WageWatch offers accurate, up-to-date benefit survey data, market compensation data and salary reports that will allow you to stay current with the times. This information is highly beneficial in creating the best salary and benefits packages that meet or rival the industry standards. The PeerMark™ Wage Survey is the only Web-based custom survey tool that allows individual survey participants to select their competitive set for comparison purposes.  Our experienced compensation consultants can assist with your organization’s compensation needs.  We can help you ensure internal equity and compliance with regulations as well as help you structure your compensation programs to support your company’s business strategy and objectives.   For more information on our services, including consulting, salary survey data, benefit survey data and market compensation reports, please call WageWatch at 888-330-9243 or contact us online.

Posted in Uncategorized on September 16th, 2015 · Comments Off on KEY OBJECTIVES OF A COMPENSATION PROGRAM

WHEN DOES SALARY MOTIVATE EMPLOYEES?

Studies have shown that salary can just as easily de-motivate employees as motivate them.   In fact, salaries generally operate as negative reinforcement rather than positive.   For example, an employee receiving a lower than expected merit increase or bonus payment can certainly de-motivate.  On the flip side, receiving the status quo merit increase or bonus amount every year can create an entitlement mentality.  However, when it comes to motivating employees, salary is always one of the top factors, and therefore, it has to be part of your total rewards strategy.  Many believe that the amount of money that is needed is at least enough to satisfy basic needs which vary by person.  Obviously, when salary does not, at a minimum, cover essential needs, this serves to de-motivate.

In this article we will focus on monetary rewards. Motivated employees make a difference to the workplace.  They affect the working environment positively as well as improve customer service, sales or production.  So, how can you determine if the salaries you are paying are motivating your workforce?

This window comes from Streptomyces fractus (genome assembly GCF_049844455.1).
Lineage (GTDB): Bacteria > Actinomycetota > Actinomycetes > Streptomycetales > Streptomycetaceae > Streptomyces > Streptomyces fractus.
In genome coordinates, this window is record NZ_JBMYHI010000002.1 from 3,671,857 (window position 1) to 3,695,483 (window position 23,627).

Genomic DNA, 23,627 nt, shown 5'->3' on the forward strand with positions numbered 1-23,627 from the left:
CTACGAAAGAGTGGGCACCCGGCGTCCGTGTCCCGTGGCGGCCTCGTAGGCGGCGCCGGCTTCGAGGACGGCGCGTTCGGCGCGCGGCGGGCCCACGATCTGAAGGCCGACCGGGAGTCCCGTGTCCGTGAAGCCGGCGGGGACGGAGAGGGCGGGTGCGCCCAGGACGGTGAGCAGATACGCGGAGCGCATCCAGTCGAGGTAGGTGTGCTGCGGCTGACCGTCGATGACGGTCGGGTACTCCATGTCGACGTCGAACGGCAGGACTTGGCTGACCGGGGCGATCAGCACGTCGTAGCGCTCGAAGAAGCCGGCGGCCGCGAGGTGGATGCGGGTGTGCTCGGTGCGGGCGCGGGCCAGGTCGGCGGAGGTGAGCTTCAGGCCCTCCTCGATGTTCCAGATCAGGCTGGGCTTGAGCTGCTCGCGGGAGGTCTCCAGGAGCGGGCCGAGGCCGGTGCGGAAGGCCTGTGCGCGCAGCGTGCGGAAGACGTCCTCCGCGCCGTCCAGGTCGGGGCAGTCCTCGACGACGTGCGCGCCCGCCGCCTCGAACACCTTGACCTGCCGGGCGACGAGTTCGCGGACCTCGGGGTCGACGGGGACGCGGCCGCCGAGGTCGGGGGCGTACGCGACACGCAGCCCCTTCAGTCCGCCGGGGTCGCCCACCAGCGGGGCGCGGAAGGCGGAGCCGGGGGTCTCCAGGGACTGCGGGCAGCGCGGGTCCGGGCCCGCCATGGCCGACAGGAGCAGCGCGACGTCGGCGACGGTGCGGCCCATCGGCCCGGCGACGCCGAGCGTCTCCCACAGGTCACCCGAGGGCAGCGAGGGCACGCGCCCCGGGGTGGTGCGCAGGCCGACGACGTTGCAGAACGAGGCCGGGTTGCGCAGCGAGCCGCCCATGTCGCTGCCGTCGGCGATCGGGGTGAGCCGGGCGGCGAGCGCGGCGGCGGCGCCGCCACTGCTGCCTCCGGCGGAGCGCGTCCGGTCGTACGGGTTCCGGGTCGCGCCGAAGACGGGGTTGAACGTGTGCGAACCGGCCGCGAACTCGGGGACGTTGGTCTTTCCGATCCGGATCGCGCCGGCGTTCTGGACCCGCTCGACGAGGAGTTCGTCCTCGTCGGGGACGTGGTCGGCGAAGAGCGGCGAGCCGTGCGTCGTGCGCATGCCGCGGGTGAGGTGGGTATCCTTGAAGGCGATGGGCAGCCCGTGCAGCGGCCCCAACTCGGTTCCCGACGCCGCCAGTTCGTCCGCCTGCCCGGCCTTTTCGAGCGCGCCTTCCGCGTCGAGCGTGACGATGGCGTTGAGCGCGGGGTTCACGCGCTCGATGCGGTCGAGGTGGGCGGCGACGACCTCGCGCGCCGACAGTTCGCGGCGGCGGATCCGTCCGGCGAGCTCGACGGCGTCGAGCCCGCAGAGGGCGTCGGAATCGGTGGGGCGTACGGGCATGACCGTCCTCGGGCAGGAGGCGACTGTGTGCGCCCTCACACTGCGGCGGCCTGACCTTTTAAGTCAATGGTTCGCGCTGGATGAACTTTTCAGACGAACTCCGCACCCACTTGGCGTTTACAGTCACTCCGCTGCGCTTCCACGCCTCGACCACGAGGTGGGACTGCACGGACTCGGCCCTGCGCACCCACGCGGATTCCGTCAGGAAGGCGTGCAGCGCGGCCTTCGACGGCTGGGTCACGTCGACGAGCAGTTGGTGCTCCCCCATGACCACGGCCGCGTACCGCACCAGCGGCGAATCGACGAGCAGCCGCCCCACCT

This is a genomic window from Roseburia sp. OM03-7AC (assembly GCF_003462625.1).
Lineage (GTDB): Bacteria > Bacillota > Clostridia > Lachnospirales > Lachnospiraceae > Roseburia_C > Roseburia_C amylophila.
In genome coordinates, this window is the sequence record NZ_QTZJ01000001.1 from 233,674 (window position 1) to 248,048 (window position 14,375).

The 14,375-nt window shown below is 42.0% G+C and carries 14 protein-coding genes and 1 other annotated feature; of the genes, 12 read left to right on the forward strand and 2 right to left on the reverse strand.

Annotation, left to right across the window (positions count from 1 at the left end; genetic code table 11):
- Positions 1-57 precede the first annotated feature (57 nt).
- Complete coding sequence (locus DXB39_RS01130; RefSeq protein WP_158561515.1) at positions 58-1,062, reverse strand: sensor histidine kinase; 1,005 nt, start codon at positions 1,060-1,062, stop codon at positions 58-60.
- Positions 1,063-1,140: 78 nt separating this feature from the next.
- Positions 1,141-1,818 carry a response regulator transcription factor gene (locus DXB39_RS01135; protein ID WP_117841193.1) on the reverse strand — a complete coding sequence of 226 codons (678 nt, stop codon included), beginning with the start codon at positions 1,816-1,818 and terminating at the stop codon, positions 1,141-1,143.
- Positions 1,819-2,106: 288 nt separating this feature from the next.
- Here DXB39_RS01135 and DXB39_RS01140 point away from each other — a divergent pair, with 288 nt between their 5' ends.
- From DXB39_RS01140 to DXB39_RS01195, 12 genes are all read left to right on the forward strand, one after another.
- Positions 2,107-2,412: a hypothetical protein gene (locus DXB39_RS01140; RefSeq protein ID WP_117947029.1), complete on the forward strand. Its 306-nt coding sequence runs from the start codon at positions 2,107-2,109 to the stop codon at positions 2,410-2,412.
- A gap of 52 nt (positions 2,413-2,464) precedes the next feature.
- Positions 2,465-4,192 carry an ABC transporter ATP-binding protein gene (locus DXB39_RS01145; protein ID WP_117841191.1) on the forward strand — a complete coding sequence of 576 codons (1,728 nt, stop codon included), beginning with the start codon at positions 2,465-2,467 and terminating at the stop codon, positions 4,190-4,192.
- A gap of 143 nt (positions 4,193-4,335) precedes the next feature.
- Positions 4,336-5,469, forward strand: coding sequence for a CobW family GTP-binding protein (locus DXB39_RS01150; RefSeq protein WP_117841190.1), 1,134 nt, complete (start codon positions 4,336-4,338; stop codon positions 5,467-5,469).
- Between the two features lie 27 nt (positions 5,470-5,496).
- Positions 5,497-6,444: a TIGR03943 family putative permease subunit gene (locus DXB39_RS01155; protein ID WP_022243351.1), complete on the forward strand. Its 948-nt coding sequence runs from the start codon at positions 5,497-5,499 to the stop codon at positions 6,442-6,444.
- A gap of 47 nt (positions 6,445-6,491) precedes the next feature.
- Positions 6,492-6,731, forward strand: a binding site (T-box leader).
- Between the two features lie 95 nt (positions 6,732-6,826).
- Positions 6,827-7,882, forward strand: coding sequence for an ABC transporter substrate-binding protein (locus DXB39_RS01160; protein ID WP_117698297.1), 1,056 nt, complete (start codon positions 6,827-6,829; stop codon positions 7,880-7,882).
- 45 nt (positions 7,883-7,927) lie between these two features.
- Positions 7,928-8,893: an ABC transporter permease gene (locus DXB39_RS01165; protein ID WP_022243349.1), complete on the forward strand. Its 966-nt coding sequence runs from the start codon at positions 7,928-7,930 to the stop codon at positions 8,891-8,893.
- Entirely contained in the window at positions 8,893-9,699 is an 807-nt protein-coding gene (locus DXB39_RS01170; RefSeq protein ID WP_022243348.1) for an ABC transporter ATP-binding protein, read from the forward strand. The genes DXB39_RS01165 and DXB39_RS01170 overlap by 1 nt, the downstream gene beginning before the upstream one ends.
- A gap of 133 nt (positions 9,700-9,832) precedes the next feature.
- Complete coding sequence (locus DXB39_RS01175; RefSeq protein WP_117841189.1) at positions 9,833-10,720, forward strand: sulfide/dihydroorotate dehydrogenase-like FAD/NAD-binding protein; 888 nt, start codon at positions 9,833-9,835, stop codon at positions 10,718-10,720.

First, determine where to focus your compensation spending plan.  This can vary depending on factors such as the current economy, the competitive environment, and where the company is in its life-cycle.  For example a growing company with variable sales and income, may be better off focusing on base salaries.  When business is good, it may be prudent to tie more bonus dollars to goals achieved.

Second, do your research, know your competition.  Every organization can benefit from reputable industry salary surveys such as the WageWatch PeerMark™ and Benchmark reports, to determine competitive salaries.  You should utilize salary survey data from the local market, your industry and from organizations of similar size.  Work within your organization’s salary philosophy and the given financial situation to determine where to set salaries.

In addition to looking externally to market competition, look internally to ensure your internal pay structure and salaries are fair and equitable.  Whether you like it or not, employees will discuss pay with one another.  Ensure fair and equitable pay levels between employees in the same jobs, in the same departments, and jobs of comparable worth within your organization. Formal salary ranges within the organization where people with similar responsibilities and authority are grouped into the same salary range help to maintain internal equity.   Set clear goals for what you want to achieve by setting salaries at certain levels.  For example, you may pay an entry level manager less than market if you are hiring inexperience and providing a training and growth opportunity in exchange.  Open and clear communication regarding the company’s salary structure and pay philosophy can aid in employees’ understanding of the methods used in determining their salary level and assist in demonstrating fairness and equity.

Merit pay is one of the most frequently used methods to drive employee performance.  To be effective it needs to be linked to performance in a manner that is consistent with the mission of the organization.  Merit increases can become de-motivating when your performance measurement system is flawed and/or inconsistently applied or when the merit increase amount that is linked to performance is inconsistently administered.  Also with merit increases typically averaging 2 to 3 percent, studies show that increases lower than 7% are unlikely to have any impact on employee performance.  What can help is applying behavioral principles to your pay for performance program such as giving employees a personal stake in the success of the company by showing a clear link between their efforts and results.  Many companies base their compensation plan on time and not results. Of course, time is a factor and needs to be part of the equation. However, if you pay for results, you will get results.